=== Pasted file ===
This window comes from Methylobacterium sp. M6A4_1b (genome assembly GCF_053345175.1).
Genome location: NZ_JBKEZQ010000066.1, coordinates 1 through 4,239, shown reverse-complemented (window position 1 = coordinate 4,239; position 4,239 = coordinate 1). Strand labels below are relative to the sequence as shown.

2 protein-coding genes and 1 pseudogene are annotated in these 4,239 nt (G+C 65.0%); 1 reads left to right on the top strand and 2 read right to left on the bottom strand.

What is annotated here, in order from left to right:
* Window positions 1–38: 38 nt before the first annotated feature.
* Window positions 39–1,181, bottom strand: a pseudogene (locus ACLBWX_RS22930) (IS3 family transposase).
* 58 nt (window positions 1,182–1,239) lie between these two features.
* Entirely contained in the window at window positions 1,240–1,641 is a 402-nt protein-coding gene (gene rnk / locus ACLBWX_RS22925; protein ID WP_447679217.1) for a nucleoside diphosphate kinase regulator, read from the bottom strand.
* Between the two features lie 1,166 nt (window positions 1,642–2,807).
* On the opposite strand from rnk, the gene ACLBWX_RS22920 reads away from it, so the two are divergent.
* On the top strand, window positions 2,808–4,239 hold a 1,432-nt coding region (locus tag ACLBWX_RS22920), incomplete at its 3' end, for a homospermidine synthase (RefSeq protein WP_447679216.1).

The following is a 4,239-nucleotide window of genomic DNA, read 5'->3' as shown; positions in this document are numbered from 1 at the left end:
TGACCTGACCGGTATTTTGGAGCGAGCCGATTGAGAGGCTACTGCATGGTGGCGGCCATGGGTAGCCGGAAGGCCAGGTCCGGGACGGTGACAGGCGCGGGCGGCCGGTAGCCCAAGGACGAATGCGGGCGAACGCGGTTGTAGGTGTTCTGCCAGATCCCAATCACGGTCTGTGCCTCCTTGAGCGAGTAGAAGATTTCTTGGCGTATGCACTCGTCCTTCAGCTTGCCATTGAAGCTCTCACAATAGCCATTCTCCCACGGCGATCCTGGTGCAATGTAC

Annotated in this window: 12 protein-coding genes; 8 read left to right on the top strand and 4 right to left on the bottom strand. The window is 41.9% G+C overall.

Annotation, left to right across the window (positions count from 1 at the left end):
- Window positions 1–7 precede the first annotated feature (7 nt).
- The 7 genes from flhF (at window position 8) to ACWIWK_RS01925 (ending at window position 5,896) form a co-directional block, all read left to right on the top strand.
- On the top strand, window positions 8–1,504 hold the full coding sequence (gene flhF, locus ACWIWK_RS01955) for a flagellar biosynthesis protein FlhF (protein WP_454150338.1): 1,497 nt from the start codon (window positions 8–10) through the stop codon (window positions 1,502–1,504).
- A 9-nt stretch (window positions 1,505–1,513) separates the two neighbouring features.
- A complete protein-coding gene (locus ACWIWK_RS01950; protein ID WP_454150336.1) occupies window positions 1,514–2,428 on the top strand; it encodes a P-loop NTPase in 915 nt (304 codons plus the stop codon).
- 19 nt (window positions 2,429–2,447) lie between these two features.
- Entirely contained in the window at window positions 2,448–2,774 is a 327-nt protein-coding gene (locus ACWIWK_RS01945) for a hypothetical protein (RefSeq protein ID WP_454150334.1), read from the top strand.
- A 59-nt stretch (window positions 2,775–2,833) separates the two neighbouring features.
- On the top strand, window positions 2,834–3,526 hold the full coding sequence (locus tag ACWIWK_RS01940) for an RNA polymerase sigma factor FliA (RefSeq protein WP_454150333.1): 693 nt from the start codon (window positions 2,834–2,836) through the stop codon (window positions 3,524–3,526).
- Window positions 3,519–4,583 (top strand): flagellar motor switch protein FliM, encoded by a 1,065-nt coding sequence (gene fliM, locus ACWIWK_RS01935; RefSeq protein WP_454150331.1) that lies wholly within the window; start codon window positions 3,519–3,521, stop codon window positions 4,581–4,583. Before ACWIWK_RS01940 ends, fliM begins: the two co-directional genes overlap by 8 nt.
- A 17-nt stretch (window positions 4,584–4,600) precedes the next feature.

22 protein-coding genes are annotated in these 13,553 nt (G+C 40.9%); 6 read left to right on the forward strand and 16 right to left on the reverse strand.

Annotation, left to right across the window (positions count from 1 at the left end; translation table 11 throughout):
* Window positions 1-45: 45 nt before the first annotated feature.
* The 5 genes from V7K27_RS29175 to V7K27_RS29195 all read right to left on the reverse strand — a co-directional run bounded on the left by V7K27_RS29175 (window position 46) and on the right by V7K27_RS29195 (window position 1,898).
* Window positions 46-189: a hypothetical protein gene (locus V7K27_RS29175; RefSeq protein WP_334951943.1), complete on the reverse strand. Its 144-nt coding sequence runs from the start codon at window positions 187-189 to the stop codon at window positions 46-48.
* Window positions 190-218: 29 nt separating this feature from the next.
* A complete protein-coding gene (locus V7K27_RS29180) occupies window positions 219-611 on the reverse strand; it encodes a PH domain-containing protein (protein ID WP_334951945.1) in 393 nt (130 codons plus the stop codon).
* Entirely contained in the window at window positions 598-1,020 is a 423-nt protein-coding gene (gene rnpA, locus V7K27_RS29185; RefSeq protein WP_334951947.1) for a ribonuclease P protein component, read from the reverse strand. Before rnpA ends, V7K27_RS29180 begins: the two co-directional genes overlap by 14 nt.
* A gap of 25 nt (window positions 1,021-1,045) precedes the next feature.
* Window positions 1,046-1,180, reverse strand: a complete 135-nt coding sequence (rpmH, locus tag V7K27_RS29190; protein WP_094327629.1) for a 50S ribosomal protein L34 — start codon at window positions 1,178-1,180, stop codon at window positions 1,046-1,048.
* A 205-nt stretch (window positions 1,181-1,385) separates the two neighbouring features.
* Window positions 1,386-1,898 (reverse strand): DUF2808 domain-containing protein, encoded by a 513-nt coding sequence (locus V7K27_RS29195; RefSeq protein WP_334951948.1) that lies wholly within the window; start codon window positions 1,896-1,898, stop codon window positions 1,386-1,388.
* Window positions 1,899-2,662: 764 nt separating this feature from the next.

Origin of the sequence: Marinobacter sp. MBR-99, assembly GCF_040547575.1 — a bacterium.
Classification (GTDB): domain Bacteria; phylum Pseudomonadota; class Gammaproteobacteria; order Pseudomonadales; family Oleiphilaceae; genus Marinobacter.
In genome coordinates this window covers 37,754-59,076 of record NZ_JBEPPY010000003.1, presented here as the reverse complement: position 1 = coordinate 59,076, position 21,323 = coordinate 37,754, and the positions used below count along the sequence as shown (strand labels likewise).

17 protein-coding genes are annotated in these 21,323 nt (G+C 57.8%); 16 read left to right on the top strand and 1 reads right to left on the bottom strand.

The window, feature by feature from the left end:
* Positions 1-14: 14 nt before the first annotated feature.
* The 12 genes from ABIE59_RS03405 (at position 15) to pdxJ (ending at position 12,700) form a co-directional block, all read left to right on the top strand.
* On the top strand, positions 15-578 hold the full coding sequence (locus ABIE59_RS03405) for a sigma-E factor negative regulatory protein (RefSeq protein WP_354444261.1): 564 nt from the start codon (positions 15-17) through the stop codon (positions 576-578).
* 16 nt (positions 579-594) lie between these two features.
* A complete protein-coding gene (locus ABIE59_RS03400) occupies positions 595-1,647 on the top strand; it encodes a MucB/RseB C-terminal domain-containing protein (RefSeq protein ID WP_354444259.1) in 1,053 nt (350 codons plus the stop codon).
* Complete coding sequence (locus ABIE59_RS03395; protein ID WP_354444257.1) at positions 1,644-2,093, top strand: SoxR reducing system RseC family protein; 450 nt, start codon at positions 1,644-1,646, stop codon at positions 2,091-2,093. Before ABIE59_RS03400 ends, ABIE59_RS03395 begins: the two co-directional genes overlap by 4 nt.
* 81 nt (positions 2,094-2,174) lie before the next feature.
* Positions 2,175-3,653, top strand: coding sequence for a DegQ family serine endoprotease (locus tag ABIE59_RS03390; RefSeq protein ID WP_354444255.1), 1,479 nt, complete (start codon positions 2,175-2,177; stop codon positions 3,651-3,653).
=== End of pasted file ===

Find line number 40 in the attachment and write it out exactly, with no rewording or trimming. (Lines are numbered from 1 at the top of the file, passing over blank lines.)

Origin of the sequence: Marinobacter sp. MBR-99, assembly GCF_040547575.1 — a bacterium.